Being Black and Jewish during the High Holidays

by: Jennifer Wright Special to the AFRO
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This week, Sept. 20-22, marked Rosh Hashana, one of the most important holidays in Judaism, and Yom Kippur, the other major holiday, will be observed Sept. 29-30. As one of the world’s largest religions, having approximately 13.9 million followers according to World Atlas, it’s safe to say that this religion has followers from all across the globe and different ethnic groups across the country.

Congregation of African-American Jews in Philadelphia during a Torah dedication ceremony at Beth’El Synagogue. (Photo: AP)

What it is like to be Black and Jewish?   To find out about the “Black Jewish Experience,” the AFRO interviewed two members of the Baltimore Hebrew Congregation, Heber Watts and James Phelps.

AFRO: “Were you raised Jewish or did you convert?”

Heber Watts (HW): “When I was 8 years old, we moved into an orthodox neighborhood and I converted when I went to college.”

James Phelps (JP): “I was raised Jewish. My mother’s Jewish.”

AFRO: “What does being both Black and Jewish mean to you?”

HW: “That’s interesting. I think the two go together very well. Studying scripture gave me a better understanding of the issue of slavery. It was an issue where Jews and African Americans were on the same side all the way up to the Civil Rights Movement. I guess I’ve always felt comfortable in Judaism. I’ve been a member of Baltimore Hebrew [Congregation] well over 40 years.”

JP: “I was very much religious in my childhood; we went to temple. [But] where we lived at and where the temple was was a little bit of a distance, so weren’t able to do the traditional walking to synagogue on Fridays and Saturdays. It didn’t seem different to me. You had some people like, ‘Wow, you are Jewish.’ I never felt like my Judaism limited me. I lived my life the way it was. I didn’t eat seafood or pork or milk with meat, but that was my lifestyle and I was around people who were very openminded about it. So, it didn’t seem like anything different to me because that’s all I knew. I didn’t get questioned [about Judaism] until college and no one really questioned it. It was more, ‘That’s different, but it is what it is.’ But many do assume Blacks are just Christians…it’s where most African Americans fit in….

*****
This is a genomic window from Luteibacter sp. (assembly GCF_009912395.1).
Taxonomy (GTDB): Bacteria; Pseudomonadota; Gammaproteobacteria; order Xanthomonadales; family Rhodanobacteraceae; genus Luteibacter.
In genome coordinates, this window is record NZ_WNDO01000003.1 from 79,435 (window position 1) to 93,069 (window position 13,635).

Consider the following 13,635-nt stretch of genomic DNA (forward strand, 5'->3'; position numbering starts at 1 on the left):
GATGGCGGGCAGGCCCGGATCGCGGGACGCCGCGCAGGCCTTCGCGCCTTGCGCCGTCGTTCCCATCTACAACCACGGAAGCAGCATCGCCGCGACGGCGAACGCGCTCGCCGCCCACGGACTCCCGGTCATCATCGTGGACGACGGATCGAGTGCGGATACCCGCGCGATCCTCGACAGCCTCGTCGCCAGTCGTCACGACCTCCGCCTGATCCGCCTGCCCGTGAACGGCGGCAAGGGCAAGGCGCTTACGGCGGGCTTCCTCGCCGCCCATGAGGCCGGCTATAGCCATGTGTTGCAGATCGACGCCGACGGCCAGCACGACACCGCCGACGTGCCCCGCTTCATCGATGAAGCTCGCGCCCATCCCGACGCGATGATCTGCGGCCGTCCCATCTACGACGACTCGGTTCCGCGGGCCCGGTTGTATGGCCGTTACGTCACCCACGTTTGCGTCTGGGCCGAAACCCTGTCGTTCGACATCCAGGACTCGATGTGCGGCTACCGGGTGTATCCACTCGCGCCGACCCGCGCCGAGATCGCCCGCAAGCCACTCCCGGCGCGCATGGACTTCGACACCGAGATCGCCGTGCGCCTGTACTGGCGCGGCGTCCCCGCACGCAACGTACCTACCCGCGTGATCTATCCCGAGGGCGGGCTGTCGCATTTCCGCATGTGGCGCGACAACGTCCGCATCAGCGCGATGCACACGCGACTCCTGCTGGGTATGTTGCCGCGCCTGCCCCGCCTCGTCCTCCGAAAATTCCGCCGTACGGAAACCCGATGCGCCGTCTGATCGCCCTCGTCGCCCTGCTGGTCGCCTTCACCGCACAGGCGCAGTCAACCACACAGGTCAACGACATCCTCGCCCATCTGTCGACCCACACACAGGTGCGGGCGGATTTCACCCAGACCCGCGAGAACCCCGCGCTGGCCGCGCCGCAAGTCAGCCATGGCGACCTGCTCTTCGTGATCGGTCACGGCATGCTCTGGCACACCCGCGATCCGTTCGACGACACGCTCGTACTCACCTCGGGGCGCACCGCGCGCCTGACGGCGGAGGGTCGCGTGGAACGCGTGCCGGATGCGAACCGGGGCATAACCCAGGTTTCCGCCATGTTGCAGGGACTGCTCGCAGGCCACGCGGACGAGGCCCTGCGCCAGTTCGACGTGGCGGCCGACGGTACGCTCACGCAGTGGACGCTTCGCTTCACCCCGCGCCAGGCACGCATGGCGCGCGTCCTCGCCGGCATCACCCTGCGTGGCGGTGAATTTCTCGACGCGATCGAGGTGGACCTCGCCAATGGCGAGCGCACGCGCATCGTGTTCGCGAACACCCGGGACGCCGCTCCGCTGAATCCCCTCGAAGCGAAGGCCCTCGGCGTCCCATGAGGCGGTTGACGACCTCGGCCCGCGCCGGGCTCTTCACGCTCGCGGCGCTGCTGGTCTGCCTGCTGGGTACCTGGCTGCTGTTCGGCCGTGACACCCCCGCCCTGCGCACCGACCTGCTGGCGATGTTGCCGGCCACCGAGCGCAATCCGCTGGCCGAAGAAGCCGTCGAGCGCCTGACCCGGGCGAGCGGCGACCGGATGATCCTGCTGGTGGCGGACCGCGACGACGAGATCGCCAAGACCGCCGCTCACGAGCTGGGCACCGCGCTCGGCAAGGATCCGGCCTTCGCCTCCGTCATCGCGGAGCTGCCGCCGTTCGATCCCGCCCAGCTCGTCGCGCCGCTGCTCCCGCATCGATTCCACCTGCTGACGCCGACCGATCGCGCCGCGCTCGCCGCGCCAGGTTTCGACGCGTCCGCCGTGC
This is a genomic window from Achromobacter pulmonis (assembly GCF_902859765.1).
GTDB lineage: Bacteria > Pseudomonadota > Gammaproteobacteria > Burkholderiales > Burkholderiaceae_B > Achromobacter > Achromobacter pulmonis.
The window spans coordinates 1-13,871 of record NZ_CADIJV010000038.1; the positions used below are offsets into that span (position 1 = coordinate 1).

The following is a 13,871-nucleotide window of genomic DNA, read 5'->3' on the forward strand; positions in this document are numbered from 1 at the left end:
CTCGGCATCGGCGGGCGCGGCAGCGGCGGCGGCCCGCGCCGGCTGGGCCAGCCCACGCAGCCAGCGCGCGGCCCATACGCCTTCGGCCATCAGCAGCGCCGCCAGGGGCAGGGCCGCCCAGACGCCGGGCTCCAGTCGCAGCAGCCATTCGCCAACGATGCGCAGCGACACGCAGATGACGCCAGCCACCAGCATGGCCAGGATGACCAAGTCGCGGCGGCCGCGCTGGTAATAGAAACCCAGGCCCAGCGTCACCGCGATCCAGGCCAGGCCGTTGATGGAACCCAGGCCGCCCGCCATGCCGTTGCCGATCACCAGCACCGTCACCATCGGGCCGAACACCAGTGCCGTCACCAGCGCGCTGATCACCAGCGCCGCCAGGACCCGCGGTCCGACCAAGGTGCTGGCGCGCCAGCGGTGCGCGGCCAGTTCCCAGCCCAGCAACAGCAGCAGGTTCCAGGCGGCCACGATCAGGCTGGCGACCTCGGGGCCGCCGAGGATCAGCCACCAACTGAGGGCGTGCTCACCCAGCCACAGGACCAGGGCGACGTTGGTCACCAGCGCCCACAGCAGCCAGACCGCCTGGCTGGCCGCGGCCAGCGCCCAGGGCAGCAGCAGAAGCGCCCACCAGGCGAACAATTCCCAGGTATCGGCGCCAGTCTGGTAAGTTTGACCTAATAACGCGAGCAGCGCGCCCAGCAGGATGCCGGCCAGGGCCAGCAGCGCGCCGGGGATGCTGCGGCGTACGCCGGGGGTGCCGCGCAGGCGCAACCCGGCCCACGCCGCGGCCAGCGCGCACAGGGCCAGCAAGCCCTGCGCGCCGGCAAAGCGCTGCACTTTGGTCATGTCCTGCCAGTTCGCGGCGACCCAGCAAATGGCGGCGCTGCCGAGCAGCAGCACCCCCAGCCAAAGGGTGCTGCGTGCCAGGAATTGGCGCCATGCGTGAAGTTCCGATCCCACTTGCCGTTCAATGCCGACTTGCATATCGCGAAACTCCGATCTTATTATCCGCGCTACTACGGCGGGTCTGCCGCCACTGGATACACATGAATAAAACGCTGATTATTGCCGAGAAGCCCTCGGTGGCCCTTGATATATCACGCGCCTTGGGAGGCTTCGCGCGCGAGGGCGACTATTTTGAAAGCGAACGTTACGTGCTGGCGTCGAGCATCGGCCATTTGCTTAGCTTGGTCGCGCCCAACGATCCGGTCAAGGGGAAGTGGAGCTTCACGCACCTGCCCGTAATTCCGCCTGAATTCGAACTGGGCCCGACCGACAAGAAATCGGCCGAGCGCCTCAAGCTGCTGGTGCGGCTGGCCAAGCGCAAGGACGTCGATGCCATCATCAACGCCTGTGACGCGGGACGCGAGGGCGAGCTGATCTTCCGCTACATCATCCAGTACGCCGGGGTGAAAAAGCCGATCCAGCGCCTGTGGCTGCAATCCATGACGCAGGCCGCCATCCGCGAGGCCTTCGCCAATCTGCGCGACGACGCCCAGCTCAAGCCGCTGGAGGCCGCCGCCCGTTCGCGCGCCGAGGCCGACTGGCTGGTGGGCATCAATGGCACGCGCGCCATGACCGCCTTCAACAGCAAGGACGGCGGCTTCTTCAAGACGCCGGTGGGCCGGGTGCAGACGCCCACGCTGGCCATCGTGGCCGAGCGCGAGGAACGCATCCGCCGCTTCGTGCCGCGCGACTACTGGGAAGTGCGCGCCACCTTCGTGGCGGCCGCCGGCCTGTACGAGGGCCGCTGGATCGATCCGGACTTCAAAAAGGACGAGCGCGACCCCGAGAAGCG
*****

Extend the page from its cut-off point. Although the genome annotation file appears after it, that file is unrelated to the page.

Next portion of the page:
AFRO: “With both Rosh Hashanah and Yom Kippur being celebrated this month, what do these holidays mean to you? And does each Jewish subculture celebrate it differently, or is it more traditional for everyone?”

HW: “There’s differences whether or not you are Orthodox, Conservative or like a Baltimore Hebrew member, Reformed. There is a difference in the way the holidays are celebrated. Orthodox will carry Rosh Hashanah for two days. Reformed only carries it, really one day—the night before and the holiday the following day. I’m sure there are some differences in celebration according to nationality and whether you are Ashkenazi, which tends to be more European, or Sephardic, which is Middle Eastern.”

JP: “These holidays are seen as a time of reflection…. the time to close the books on last year and open the book on a new year. It’s like the New Year, in a way, where everyone says they are going to try to do something different this year than they did last year. You want to be better, you want to enhance yourself. That’s how I see the holidays. It’s like a rebirth.”

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